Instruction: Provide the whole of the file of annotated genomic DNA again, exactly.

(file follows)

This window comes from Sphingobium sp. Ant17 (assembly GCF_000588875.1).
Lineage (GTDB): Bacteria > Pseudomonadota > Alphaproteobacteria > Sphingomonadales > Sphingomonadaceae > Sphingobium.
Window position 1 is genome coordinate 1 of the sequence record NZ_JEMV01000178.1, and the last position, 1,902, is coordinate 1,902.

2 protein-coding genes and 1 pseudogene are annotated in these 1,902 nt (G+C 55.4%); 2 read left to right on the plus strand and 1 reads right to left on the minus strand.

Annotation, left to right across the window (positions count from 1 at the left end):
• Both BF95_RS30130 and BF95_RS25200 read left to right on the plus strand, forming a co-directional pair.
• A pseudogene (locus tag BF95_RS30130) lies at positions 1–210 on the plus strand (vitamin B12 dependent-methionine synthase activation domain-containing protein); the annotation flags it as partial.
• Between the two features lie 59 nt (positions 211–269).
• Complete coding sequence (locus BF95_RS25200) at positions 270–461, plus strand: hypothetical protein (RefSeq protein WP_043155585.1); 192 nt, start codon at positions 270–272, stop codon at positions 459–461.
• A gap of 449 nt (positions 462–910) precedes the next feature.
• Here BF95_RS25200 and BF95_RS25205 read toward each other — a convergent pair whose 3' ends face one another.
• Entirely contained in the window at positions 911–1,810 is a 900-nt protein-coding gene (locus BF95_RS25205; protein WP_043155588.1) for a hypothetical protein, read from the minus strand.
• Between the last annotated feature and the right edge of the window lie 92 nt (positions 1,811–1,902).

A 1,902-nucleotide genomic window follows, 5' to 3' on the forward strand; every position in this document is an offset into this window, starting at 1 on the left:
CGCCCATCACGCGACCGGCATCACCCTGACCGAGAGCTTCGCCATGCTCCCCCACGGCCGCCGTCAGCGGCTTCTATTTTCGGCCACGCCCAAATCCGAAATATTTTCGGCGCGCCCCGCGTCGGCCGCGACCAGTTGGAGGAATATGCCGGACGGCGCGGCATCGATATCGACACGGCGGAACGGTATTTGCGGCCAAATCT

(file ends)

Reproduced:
This window comes from Sphingobium sp. Ant17 (assembly GCF_000588875.1).
Lineage (GTDB): Bacteria > Pseudomonadota > Alphaproteobacteria > Sphingomonadales > Sphingomonadaceae > Sphingobium.
Window position 1 is genome coordinate 1 of the sequence record NZ_JEMV01000178.1, and the last position, 1,902, is coordinate 1,902.

2 protein-coding genes and 1 pseudogene are annotated in these 1,902 nt (G+C 55.4%); 2 read left to right on the plus strand and 1 reads right to left on the minus strand.

Annotation, left to right across the window (positions count from 1 at the left end):
• Both BF95_RS30130 and BF95_RS25200 read left to right on the plus strand, forming a co-directional pair.
• A pseudogene (locus tag BF95_RS30130) lies at positions 1–210 on the plus strand (vitamin B12 dependent-methionine synthase activation domain-containing protein); the annotation flags it as partial.
• Between the two features lie 59 nt (positions 211–269).
• Complete coding sequence (locus BF95_RS25200) at positions 270–461, plus strand: hypothetical protein (RefSeq protein WP_043155585.1); 192 nt, start codon at positions 270–272, stop codon at positions 459–461.
• A gap of 449 nt (positions 462–910) precedes the next feature.
• Here BF95_RS25200 and BF95_RS25205 read toward each other — a convergent pair whose 3' ends face one another.
• Entirely contained in the window at positions 911–1,810 is a 900-nt protein-coding gene (locus BF95_RS25205; protein WP_043155588.1) for a hypothetical protein, read from the minus strand.
• Between the last annotated feature and the right edge of the window lie 92 nt (positions 1,811–1,902).

A 1,902-nucleotide genomic window follows, 5' to 3' on the forward strand; every position in this document is an offset into this window, starting at 1 on the left:
CGCCCATCACGCGACCGGCATCACCCTGACCGAGAGCTTCGCCATGCTCCCCCACGGCCGCCGTCAGCGGCTTCTATTTTCGGCCACGCCCAAATCCGAAATATTTTCGGCGCGCCCCGCGTCGGCCGCGACCAGTTGGAGGAATATGCCGGACGGCGCGGCATCGATATCGACACGGCGGAACGGTATTTGCGGCCAAATCT